This class is based on content from the Crowdstorm book, recently featured in publicatons like Fast Company, The Guardian and Huffington Post.
What You'll Do
You have used brainstorming to get good ideas.
What happens if you take brainstoming out of the conference room and move it online? What happens when if you brainstorm with thousands of participants?
We call this crowdstorming and leading firms like GE, P&G and LEGO already know the answer.
You can get the very best ideas and talent when you crowdstorm.
During our 3 module project, I’ll take you through a crowdstorm experience, so you’re ready to go out and lead your own crowdstorm (after 14 days). We’ll look at examples from large organizations like LEGO, GE, Starbucks and DARPA some smaller ones like Quirky, Triple8 and Giffgaff.
Launch Your Own Crowdstorm
I want you to leave the class, ready to put crowdstorming into action. So your project is simple: Identify a problem you really, really want to solve.
Then use the class materials to design the crowdstorm (brief, incentives, partners, process) to make it happen. We'll use the project space on skillshare to help you make your brief better. And in the process, you'll also experience a crowdstorm.
Yes, its very meta - we'll use crowdstorming to build your own crowdstorm. But most importantly, by the end of the class, you will have everything you need to start your own crowdstorm.
For the top 3 projects, I’ll meet with you to help you get your crowdstorm launched. And we'll have a few surprise winners, who will get copies of the Crowdstorm book, too.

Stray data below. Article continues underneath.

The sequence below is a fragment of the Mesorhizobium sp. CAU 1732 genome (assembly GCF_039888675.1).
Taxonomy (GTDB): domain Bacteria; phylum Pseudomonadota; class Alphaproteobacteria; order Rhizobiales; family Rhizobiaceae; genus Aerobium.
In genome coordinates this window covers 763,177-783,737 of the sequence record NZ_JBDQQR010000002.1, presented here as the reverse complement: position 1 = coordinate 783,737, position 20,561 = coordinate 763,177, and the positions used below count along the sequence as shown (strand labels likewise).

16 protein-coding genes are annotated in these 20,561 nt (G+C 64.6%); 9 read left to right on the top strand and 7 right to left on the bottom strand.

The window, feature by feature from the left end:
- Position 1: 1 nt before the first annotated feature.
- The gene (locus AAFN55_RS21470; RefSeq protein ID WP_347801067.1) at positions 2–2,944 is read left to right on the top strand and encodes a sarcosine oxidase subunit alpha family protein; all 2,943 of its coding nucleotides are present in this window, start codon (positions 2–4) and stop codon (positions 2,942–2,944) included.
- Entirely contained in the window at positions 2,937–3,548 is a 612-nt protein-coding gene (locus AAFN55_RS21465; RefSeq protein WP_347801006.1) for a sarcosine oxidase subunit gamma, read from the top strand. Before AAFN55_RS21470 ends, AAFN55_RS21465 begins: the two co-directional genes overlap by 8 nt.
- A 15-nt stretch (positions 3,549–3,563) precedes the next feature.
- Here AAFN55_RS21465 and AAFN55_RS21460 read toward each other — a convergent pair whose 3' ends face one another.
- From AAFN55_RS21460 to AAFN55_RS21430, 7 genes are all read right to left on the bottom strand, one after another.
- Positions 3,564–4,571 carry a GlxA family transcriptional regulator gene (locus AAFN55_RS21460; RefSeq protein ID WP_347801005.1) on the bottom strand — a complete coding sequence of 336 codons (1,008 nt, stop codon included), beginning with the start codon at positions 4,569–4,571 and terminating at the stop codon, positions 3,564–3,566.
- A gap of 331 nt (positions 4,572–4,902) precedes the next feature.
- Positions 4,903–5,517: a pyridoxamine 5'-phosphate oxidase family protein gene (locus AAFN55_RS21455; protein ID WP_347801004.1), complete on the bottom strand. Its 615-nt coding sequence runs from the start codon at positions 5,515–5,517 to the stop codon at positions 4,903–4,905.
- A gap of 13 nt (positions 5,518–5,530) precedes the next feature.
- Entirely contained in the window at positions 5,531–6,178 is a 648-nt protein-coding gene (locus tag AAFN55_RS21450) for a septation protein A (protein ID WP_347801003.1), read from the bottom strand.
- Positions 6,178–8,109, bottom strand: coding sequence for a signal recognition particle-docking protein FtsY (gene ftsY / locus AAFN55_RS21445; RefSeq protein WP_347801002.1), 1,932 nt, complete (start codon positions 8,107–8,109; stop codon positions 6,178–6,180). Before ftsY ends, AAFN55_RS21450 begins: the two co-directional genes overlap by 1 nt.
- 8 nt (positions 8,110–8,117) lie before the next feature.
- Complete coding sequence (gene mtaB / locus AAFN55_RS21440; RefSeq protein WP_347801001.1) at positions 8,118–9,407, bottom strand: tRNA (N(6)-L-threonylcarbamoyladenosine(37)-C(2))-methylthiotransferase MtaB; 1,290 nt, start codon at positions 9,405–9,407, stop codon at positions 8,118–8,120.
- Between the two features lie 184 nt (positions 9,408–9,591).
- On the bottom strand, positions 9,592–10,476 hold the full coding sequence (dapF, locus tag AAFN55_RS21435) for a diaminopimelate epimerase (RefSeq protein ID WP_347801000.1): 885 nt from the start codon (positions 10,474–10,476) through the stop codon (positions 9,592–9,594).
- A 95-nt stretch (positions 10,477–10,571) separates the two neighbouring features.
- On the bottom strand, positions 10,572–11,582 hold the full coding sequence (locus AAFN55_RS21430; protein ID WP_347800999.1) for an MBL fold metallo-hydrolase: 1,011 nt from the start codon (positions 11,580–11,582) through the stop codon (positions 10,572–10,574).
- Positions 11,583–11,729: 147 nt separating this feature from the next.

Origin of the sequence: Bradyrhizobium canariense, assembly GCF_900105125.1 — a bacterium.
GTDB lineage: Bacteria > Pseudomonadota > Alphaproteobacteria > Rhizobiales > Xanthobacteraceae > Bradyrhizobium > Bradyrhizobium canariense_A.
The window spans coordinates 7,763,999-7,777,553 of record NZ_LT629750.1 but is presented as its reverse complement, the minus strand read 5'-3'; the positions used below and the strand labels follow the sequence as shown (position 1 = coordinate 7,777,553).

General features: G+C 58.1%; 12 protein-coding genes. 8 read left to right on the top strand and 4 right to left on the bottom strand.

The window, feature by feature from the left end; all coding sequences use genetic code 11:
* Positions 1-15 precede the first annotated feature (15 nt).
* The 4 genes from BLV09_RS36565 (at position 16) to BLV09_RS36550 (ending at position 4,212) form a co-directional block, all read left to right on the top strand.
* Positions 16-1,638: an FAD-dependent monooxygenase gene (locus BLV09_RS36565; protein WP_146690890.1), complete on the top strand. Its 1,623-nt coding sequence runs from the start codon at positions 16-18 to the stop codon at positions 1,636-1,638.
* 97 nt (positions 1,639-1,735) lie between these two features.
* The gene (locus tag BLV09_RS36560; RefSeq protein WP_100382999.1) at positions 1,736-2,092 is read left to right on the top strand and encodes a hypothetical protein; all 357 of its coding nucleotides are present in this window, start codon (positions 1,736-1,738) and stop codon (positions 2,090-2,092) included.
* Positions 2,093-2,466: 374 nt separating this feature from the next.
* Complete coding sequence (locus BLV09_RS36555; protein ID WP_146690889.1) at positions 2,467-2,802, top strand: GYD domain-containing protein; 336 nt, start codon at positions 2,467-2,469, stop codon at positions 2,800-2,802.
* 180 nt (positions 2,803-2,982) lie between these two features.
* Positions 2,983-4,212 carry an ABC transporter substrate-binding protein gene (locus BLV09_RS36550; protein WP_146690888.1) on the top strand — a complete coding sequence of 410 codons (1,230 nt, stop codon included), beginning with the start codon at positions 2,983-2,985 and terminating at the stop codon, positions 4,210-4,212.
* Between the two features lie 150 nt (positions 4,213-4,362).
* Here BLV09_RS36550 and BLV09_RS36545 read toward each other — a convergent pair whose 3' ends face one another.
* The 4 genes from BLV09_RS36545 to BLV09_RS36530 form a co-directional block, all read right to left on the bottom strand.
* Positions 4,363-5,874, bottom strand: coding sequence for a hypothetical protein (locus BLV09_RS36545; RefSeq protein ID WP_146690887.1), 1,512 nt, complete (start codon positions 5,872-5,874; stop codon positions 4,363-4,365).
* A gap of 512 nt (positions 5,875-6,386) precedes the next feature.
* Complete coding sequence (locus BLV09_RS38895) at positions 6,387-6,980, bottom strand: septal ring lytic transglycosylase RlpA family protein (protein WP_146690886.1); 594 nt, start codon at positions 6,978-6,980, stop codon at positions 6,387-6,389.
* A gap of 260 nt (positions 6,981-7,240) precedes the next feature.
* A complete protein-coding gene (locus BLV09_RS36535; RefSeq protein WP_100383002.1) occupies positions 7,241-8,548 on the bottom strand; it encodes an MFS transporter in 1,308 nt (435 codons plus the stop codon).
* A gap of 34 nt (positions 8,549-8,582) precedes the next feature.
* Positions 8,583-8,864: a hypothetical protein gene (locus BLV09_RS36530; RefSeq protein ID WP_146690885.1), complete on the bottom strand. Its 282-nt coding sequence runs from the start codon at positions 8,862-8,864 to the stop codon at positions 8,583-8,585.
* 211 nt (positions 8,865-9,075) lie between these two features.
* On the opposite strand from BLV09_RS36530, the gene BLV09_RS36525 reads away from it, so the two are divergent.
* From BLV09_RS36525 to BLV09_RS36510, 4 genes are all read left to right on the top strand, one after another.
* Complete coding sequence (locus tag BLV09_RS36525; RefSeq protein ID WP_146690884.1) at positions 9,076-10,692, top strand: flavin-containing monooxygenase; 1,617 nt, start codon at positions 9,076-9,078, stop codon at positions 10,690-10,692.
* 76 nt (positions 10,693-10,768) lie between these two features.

I’m an early stage investor, advisor, author and handyman. I’ve been fascinated with how to find and choose ideas, for as long as I can remember. This led me to my most recent project, Crowdstorm about how to work with large online groups to find and evaluate ideas (as well as plans, prototypes and partners).
For the last decade at Eigenvalue Fund I’ve been lucky to work with some of todays leading startups. At Mutopo I help large firms to work with online crowds and communities. Almost two decades ago (wow that makes me seem old) at the MIT CADLab, I helped build computer aided design tools using this new thing called the internet.
More recently I spent some time not being an engineer at the Berlin School of Creative Leadership. I’ve taught at the Wharton School and New York University, talked at conferences like SXSW and SMW and contributed to publications like the Huffington Post and Economist Intelligence Unit.
Thu, May 23rd, 2013